Working Lives: Choir mistress
- 17 April 2014
- From the section Africa
Makgopa Gomba wears two hats at the school in Pretoria where she works - one as an administration clerk, the other as the school's choir mistress.
Though she has no formal training, music runs in the family she says and, most importantly: "Music is my passion."
Such work at the height of the unrest during the dying days of the apartheid era would not have been an option however.
As the wife of a black policeman working for the state, she was an outcast in her own community.
Though she and her family were subject to the same discriminatory laws as other blacks, the fact that her husband worked for the hated police meant she too was a target.
"It was terrible to live with black people at that time," she recalls.
On one occasion, she was told that a rubber tyre, soaked in petrol, would be placed around her neck and set alight - a practice known as "necklacing" that had already claimed the lives of other so-called collaborators.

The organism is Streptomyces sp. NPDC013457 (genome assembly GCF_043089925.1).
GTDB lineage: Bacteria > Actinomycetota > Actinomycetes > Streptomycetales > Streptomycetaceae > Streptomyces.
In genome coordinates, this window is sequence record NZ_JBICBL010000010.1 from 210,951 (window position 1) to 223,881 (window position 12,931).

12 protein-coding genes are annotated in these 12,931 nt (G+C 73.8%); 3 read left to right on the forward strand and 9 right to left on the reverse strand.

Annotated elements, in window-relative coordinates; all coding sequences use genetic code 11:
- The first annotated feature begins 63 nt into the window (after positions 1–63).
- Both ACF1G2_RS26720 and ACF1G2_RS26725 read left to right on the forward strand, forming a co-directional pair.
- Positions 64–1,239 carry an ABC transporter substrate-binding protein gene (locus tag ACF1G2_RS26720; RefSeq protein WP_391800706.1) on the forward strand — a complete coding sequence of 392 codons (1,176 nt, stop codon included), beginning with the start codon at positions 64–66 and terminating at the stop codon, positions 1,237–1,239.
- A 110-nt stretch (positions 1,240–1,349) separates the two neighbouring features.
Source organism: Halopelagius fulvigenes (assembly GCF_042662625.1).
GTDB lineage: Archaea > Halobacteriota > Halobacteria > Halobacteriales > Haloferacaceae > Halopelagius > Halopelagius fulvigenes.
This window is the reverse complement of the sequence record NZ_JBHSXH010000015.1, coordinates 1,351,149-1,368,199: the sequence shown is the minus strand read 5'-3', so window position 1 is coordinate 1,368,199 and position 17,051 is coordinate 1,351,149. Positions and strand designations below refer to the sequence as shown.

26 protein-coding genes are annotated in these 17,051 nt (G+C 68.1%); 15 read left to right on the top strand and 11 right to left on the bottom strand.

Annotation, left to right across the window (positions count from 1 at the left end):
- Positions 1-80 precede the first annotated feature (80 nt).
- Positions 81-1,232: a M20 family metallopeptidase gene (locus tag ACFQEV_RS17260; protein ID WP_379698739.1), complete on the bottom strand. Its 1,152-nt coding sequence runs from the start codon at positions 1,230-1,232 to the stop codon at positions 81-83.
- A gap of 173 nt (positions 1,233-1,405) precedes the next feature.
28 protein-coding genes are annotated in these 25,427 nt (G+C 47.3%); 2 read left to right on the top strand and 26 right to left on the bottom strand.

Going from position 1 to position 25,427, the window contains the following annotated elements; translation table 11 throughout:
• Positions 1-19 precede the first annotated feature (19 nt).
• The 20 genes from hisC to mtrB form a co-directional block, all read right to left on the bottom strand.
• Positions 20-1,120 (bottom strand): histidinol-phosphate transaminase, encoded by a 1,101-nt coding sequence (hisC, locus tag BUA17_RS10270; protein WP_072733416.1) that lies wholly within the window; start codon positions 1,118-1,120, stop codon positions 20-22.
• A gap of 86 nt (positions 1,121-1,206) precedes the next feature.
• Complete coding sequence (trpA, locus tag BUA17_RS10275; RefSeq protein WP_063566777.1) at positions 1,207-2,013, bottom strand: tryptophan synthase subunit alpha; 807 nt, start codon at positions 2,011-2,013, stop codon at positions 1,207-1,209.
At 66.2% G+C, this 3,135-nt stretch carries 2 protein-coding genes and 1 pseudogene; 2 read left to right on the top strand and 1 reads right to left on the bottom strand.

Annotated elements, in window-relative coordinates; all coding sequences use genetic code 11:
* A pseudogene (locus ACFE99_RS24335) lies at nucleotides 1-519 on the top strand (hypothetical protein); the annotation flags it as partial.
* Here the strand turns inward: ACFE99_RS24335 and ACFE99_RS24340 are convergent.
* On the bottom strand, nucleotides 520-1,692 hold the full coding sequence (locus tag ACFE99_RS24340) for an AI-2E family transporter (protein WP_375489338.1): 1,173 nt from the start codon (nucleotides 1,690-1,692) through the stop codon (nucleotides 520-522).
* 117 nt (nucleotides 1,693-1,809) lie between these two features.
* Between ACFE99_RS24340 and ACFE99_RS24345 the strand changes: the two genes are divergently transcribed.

She heeded the warning and she and her family fled their township of Soshanguve.
It was only once Nelson Mandela declared his pride in being the commander of the police force, in one of his early speeches on becoming South Africa's president, that the Gomba family was able to return.
Today they live in a much extended and comfortably furnished township house around a large yard.
Mrs Gomba and her husband live with their youngest two daughters, twins aged 20, who are both studying sound engineering.
She is also raising the two sons of her older two daughters as they pursue careers.
For all the trauma of her past, Mrs Gomba says she is a happy person.
"I'm always happy. It is because God supports me," she says.
"Anyway if you are not happy, you are going to be ugly!" she laughs, adding: "You have to smile all the time!"